Female goshawks do the majority of egg incubation, but occasionally males will incubate the eggs to allow the female to hunt and eat. After the clutch has hatched, the female will not leave the nesting area until the nestlings are 25 days old. During this time the male is the primary provider of food for the female and her nestlings. When the nestlings reach 25 days old, the female will leave them for periods of time to hunt with the male.

When nestling goshawks reach 35 to 42 days old, they begin to move to branches close to the nest. Soon after this, practice flights begin to occur. Often fledglings participate in "play" which is thought to allow them to practice hunting skills which will be needed throughout their lives.

Young goshawks leave the nest about 34 or 35 days after hatching. They usually stay in the area of the nest until their feathers are completely developed. This happens about 70 days after they hatch. Most goshawks are completely independent by the time they are 95 days old.

Young goshawks reach sexual maturity as early as one year after hatching.

Parental Investment: no parental involvement; altricial ; pre-fertilization (Protecting: Female); pre-hatching/birth (Provisioning: Female, Protecting: Male, Female); pre-weaning/fledging (Provisioning: Male, Female, Protecting: Male, Female); pre-independence (Provisioning: Male, Female, Protecting: Male, Female)

  • Baicich, P., C. Harrison. 1997. A Guide to the Nests, Eggs and Nestlings of North American Birds. San Diego: Academic Press Limited.
  • Johnsgard, P. 1990. Hawks, Eagles, & Falcons of North America. Washington: Smithsonian Institution Press.
  • Squires, J., R. Reynolds. 1997. Northern Goshawk. The Birds of North America, 298: 2-27.
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When courting a mate, female goshawks will attract males in the area by either performing dramatic aerial displays and vocalizing, or by perching in the nesting area and vocalizing. Once a mate has been found, the two goshawks begin to construct or repair their nest. During this time, the pair will copulate many times a day, sometimes as many as 518 times per clutch.

Male and female goshawks typically maintain a life-long pair bond and only upon death will they seek out a new mate.

Mating System: monogamous

Northern goshawks breed once per year between early April and mid-June, with peak activity occurring at the end of April through May. A mating pair of northern goshawks begins to prepare their nest as early as two months before egg laying. Typically, the nest is located in an old growth forest, near the trunk of a medium to large tree and near openings in the forest such as roads, swamps, and meadows. Their nests are usually about one meter (39.4 inches) in diameter and one-half to one meter (19.7 to 39.4 inches) in height and are made of dead twigs, lined with leafy green twigs or bunches of conifer needles and pieces of bark.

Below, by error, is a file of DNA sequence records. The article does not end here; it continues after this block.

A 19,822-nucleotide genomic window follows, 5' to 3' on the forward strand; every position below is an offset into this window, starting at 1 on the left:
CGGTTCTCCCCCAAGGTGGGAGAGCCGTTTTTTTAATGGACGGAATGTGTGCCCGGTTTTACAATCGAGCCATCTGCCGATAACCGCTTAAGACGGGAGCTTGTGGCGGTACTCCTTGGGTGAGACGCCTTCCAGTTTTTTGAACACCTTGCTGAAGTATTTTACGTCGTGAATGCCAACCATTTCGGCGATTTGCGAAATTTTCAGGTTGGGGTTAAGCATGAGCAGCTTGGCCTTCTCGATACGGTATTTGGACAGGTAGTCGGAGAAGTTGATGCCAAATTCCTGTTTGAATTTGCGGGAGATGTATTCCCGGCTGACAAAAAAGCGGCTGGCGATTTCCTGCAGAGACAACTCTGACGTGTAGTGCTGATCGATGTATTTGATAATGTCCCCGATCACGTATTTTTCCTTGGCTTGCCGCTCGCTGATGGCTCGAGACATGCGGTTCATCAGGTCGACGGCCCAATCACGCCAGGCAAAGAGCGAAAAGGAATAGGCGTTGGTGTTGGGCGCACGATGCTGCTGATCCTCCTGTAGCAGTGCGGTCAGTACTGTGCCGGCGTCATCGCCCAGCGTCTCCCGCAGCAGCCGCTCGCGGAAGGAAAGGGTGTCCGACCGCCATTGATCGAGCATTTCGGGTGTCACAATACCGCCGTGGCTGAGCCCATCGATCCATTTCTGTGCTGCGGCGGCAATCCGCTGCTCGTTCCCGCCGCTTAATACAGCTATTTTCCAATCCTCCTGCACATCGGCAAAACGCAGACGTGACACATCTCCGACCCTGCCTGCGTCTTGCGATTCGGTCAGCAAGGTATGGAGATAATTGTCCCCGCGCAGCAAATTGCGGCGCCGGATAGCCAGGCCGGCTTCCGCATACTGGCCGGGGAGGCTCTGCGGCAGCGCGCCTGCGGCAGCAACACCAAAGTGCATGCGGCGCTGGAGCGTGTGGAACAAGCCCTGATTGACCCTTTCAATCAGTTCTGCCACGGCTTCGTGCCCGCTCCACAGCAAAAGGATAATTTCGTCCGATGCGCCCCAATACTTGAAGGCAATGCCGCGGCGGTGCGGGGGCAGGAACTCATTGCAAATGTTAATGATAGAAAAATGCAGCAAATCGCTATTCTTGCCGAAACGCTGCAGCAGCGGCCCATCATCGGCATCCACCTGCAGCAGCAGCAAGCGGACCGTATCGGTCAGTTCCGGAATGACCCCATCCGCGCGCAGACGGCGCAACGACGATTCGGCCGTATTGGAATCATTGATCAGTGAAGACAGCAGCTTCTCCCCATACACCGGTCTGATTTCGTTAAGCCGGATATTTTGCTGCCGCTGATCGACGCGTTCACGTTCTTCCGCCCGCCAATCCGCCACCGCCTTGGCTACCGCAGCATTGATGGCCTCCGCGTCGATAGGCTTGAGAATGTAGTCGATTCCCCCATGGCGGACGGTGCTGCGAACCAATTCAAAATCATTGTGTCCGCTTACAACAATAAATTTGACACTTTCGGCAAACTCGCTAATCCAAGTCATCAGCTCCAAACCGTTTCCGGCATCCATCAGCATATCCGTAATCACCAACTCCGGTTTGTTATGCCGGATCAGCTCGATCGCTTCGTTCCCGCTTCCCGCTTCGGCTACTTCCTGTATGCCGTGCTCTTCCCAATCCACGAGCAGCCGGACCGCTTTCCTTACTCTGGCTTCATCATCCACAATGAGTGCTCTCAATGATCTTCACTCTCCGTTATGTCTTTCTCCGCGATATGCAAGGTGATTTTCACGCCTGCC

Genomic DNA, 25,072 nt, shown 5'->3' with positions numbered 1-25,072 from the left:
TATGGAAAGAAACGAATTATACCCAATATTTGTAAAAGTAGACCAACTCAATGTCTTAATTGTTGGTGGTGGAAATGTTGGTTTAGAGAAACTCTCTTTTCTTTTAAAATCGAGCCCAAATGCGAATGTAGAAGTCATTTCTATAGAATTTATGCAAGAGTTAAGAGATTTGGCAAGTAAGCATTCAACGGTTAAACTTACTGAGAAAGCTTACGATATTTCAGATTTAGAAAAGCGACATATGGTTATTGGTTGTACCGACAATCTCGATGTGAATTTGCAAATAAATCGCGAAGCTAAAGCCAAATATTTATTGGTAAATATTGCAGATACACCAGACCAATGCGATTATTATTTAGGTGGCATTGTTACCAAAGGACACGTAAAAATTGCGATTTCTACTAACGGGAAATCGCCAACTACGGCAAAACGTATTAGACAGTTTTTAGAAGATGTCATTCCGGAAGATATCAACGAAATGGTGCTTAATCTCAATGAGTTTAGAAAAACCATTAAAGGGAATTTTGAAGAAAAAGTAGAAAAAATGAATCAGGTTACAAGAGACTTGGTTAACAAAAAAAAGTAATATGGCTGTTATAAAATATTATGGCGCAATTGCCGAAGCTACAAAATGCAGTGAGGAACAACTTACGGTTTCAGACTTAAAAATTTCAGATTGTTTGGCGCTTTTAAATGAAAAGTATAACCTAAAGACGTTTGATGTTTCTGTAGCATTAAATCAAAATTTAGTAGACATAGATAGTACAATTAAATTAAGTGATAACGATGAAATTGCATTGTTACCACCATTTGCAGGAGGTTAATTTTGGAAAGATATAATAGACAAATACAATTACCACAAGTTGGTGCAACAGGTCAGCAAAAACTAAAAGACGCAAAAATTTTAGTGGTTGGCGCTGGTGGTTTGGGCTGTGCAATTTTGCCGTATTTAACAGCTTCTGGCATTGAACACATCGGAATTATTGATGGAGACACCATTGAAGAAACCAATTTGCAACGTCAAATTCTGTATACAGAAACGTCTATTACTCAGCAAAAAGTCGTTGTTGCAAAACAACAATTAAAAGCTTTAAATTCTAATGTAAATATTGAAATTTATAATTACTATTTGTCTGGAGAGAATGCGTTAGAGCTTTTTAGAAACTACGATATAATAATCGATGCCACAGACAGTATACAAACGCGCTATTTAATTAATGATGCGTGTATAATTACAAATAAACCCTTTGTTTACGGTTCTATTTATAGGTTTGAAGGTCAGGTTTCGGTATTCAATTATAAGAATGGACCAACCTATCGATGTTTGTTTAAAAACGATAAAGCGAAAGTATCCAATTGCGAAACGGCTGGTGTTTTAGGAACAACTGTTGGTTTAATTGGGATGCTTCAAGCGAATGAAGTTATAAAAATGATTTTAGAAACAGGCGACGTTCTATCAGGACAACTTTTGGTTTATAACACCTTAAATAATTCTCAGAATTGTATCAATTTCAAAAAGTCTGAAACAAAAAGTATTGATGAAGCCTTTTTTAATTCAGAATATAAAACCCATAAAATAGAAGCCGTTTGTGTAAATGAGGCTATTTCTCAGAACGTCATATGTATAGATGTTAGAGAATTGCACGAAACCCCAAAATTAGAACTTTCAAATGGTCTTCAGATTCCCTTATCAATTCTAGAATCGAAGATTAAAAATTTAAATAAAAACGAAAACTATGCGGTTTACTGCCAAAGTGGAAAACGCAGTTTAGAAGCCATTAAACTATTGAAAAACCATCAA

The typical clutch size is two to four eggs, which are laid in two to three day intervals. The eggs are rough textured, bluish-white in color and measure 59x45 millimeters (2.3 x 1.8 inches) in size. The clutch begins to hatch within 28 to 38 days of laying. Incubation of the eggs is primarily the female's job, but occasionally the male will take her place to allow the female to hunt and eat. Nestlings stay at the nest until they are 34 to 35 days old, when they begin to move to nearby branches in the same tree. They may begin to fly when they are 35 to 46 days old. Juvenile fledglings may be fed by their parents until they are about 70 days old.

Breeding interval: Northern goshawks breed once yearly.

Breeding season: Breeding usually occurs between early April and mid-June, with peak activity occurring at the end of April through May.

Range eggs per season: 2 to 4.

Range time to hatching: 28 to 38 days.

Range fledging age: 34 to 35 days.

Average time to independence: 70 days.

Range age at sexual or reproductive maturity (female): 1 to 3 minutes.

Range age at sexual or reproductive maturity (male): 1 to 3 years.

Key Reproductive Features: seasonal breeding ; gonochoric/gonochoristic/dioecious (sexes separate)

Average eggs per season: 3.

Female goshawks do the majority of egg incubation, but occasionally males will incubate the eggs to allow the female to hunt and eat. After the clutch has hatched, the female will not leave the nesting area until the nestlings are 25 days old. During this time the male is the primary provider of food for the female and her nestlings. When the nestlings reach 25 days old, the female will leave them for periods of time to hunt with the male.

When nestling goshawks reach 35 to 42 days old, they begin to move to branches close to the nest. Soon after this, practice flights begin to occur. Often fledglings participate in "play" which is thought to allow them to practice hunting skills which will be needed throughout their lives.

Young goshawks tend to remain within 300 m of the nest until their flight feathers have fully hardened, at approximately 70 days. During this time fledglings still rely upon their parents for food. Full departure from the nest is often abrupt, though, and 95% of young goshawks become self reliant within 95 days of hatching.